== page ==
Some people wake to buzzers,
To ringing bells or beeping beeps,
They set their clocks the night before,
To wake them from their sleep.

Others wake to radios,
Or the news on their TV's,
Or music tapes on tape machines,
Or players with CD's.
I have no need for such devices,
For such sophisticated tools,
Nor do I even trust them,
And I'm not a simple fool.
My alarm requires no wires,
And it's not an hour-glass,
Nor is it made of plastic,
Wood or metal, glass or brass.

I see it well in my darkened room,
Though no lighted dial appears,
And it won't shut off on me,
If a midnight storm comes near.
It has four legs and whiskers,
It sits any place it pleases,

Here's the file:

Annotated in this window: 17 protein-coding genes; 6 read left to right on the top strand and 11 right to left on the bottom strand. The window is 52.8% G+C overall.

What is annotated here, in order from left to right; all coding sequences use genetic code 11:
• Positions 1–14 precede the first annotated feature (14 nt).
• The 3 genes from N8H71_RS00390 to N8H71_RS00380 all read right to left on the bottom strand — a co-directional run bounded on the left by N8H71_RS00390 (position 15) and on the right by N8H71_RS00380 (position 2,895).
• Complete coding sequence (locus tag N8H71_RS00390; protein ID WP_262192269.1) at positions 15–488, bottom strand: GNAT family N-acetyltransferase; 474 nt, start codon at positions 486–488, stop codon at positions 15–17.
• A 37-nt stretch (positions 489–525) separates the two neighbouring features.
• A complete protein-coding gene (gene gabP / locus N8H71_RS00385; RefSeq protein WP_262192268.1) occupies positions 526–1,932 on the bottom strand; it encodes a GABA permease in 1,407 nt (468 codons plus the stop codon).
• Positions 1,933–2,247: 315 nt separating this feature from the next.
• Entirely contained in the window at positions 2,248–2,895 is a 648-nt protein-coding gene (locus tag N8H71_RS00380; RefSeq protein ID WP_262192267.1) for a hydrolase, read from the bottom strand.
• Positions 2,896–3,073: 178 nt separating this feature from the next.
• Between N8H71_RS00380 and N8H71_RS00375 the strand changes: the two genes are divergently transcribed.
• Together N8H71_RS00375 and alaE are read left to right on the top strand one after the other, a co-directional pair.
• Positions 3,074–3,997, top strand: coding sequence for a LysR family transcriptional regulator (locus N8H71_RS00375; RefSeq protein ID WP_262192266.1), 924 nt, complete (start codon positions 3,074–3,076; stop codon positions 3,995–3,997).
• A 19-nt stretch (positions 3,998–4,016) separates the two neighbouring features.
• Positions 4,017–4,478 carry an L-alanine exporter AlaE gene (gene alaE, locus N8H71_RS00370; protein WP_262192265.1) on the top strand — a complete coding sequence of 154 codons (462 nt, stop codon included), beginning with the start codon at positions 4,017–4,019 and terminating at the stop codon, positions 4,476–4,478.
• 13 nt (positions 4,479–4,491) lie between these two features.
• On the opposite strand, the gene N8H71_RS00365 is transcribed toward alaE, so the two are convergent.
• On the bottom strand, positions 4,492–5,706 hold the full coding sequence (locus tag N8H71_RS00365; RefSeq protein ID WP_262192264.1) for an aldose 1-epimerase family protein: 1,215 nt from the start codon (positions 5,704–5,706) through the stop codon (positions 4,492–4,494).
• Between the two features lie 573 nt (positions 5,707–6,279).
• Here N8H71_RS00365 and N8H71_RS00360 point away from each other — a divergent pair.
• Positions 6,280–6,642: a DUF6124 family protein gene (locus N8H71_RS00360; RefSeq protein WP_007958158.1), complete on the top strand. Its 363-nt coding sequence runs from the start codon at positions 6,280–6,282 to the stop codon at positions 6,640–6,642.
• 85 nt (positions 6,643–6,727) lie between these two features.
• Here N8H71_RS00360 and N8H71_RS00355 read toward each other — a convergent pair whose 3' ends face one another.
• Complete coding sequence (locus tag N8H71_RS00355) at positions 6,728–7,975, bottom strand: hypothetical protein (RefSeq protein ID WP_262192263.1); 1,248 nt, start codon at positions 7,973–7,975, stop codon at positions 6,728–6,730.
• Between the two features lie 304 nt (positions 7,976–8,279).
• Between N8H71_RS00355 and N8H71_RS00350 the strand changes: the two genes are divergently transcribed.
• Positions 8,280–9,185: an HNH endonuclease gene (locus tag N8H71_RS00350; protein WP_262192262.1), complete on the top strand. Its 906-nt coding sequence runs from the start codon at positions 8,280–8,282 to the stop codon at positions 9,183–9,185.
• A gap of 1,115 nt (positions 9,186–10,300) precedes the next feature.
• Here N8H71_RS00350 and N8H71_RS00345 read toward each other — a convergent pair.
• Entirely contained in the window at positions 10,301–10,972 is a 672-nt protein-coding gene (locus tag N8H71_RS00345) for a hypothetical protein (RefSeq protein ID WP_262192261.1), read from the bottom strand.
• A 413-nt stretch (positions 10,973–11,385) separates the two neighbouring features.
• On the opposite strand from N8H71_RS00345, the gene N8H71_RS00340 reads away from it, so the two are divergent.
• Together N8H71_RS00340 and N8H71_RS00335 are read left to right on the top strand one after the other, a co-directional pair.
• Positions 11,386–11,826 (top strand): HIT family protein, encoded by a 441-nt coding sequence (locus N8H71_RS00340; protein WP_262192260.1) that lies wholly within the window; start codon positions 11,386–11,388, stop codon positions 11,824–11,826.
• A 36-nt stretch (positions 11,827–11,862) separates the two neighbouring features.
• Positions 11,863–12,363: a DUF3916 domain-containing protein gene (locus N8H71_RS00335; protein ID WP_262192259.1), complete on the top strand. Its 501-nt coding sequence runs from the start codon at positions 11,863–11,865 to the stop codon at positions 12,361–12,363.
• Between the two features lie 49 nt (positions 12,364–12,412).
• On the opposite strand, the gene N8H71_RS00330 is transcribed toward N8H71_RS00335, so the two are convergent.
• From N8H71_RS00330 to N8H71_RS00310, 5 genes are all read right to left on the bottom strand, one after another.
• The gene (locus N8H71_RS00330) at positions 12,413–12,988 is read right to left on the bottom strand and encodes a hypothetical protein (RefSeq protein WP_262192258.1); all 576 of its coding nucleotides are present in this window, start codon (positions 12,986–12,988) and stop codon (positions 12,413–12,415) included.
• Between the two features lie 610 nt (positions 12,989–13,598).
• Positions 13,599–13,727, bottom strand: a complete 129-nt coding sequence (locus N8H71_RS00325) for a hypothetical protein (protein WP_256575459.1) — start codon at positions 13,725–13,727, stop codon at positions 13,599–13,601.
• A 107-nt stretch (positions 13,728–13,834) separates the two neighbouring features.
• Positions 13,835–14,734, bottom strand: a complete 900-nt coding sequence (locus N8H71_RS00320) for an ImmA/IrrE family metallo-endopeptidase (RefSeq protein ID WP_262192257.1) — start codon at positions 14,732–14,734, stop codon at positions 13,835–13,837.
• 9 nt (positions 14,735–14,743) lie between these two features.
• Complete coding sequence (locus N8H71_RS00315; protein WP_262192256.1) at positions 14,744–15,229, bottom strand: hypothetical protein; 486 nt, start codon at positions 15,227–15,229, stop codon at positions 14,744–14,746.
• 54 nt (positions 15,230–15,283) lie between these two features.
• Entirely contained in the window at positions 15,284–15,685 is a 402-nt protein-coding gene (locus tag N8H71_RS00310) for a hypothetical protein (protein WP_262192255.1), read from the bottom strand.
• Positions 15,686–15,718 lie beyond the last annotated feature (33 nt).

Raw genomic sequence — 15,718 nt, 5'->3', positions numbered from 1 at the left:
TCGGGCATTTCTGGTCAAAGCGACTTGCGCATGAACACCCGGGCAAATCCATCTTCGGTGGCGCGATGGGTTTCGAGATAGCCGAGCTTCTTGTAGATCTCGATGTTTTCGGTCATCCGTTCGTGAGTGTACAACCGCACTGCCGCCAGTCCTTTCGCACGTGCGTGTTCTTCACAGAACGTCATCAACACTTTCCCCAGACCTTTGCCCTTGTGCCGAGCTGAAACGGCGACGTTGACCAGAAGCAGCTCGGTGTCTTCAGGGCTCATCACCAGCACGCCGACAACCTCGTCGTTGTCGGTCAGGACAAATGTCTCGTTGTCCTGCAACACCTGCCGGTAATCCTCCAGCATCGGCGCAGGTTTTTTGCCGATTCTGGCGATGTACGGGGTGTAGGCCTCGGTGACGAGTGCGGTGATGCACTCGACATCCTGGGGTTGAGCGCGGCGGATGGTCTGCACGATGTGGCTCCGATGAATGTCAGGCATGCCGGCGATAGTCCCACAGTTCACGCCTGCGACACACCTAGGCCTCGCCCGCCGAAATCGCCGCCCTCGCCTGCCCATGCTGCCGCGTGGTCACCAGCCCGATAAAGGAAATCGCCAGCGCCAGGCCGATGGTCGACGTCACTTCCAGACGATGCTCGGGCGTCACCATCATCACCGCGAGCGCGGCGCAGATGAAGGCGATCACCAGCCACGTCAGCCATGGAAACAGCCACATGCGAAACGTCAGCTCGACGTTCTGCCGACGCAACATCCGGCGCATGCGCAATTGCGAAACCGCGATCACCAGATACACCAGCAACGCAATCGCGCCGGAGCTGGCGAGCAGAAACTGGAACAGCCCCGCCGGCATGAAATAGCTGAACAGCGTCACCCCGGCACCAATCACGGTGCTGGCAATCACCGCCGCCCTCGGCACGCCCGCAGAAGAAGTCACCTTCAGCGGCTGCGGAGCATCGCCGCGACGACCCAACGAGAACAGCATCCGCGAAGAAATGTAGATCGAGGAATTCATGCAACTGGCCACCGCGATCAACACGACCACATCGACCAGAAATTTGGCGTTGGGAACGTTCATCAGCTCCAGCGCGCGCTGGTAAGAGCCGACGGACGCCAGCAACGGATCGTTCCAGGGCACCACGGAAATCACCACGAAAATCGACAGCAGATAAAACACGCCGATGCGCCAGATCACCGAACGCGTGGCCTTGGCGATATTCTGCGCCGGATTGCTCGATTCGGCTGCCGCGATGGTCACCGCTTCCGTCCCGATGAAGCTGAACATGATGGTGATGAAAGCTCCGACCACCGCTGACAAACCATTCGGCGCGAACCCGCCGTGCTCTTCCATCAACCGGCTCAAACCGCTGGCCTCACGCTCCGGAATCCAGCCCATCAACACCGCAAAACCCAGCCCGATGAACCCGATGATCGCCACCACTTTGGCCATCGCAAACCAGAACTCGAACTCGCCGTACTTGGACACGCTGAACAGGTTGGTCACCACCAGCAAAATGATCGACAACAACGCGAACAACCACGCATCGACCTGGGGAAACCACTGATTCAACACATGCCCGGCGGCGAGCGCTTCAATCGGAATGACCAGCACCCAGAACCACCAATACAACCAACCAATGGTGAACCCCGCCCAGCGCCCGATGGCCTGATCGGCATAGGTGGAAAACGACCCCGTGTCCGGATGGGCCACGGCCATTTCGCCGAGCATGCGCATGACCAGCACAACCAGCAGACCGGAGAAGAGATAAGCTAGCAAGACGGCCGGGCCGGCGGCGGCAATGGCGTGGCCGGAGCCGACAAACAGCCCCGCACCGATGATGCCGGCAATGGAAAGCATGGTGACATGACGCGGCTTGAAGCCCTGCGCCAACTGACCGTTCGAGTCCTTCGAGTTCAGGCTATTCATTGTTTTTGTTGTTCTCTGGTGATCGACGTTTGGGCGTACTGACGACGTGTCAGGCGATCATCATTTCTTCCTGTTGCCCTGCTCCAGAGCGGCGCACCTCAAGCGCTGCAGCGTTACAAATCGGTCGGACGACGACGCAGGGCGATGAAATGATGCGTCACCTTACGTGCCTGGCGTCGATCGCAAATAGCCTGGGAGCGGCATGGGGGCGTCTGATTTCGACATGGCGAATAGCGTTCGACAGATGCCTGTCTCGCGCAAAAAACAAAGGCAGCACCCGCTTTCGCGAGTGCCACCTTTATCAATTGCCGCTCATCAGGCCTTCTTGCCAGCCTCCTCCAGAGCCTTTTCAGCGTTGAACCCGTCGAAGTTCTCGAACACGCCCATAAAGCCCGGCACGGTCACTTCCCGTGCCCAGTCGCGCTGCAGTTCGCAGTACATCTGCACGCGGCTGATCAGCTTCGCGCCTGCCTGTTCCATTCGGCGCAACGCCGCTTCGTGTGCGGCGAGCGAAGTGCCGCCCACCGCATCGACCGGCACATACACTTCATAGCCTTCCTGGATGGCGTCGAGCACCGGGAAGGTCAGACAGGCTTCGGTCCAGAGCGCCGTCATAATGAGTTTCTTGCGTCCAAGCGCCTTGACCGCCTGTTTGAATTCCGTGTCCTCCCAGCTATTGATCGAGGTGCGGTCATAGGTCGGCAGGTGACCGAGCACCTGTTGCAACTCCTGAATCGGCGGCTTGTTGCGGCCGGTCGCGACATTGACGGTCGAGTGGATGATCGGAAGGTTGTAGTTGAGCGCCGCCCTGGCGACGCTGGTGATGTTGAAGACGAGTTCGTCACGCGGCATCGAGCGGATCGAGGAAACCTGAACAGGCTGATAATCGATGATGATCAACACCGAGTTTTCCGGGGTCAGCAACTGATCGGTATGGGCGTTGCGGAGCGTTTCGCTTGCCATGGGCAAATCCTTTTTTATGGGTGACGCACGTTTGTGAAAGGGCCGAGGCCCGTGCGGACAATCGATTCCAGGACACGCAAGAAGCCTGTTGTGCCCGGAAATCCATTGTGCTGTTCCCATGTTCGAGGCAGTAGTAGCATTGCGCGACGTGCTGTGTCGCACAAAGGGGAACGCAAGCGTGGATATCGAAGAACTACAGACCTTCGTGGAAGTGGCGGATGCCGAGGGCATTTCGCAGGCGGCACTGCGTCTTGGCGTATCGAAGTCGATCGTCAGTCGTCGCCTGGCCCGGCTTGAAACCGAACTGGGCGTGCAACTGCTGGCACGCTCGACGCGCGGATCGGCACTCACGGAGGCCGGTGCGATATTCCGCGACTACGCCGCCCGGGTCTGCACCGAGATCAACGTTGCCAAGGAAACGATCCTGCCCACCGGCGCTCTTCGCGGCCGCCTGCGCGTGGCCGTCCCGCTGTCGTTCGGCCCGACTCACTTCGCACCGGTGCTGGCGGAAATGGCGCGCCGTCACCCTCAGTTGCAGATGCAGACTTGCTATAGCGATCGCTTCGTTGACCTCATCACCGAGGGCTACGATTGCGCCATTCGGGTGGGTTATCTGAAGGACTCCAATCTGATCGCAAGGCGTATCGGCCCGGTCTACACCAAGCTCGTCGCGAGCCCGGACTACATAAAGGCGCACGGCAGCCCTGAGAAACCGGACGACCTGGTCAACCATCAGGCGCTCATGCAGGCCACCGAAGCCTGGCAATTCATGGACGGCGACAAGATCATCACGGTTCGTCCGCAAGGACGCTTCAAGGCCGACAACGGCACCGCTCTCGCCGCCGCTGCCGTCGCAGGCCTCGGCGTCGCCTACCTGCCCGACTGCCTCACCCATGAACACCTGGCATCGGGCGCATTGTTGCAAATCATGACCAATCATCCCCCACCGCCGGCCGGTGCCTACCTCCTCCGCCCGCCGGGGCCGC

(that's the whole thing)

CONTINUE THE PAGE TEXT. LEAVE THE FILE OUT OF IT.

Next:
On my stomach or my derriere,
Or perhaps upon my knees-es.
My alarm is very vocal,
It comes with built-in sound,
I cannot shut it off,
Nor can I turn it down.
Some mornings it is much too loud,
I'd like to disconnect it,
I thrash about and kick a bit,
But none of that affects it.

I peek from 'neath my covers,
And there sitting on my chest,
Meeting me pupil to pupil,
Is my alarm clock, self-possessed.
If I so much as utter, "Shoo!"
Or dare to cry out, "Scat!"
Ear-splitting decibels are heard,
Coming from my cat.
My tired body can't sleep-in,
This alarm is quite insistent,
"Go 'way," I plead; she starts to knead,
Oh my, is she persistent.
King of the Hill!  Queen of the Pillow!
She claims her sovereign rights,
I weakly cringe, as I give in,
I am her slave; I cannot fight.

Alarm clocks come, and alarm clocks go,
They can be easily replaced,
Except, of course, the feline kind,
Which have nine lives by grace.
Virginia (Ginny) Ellis
Copyright January 2003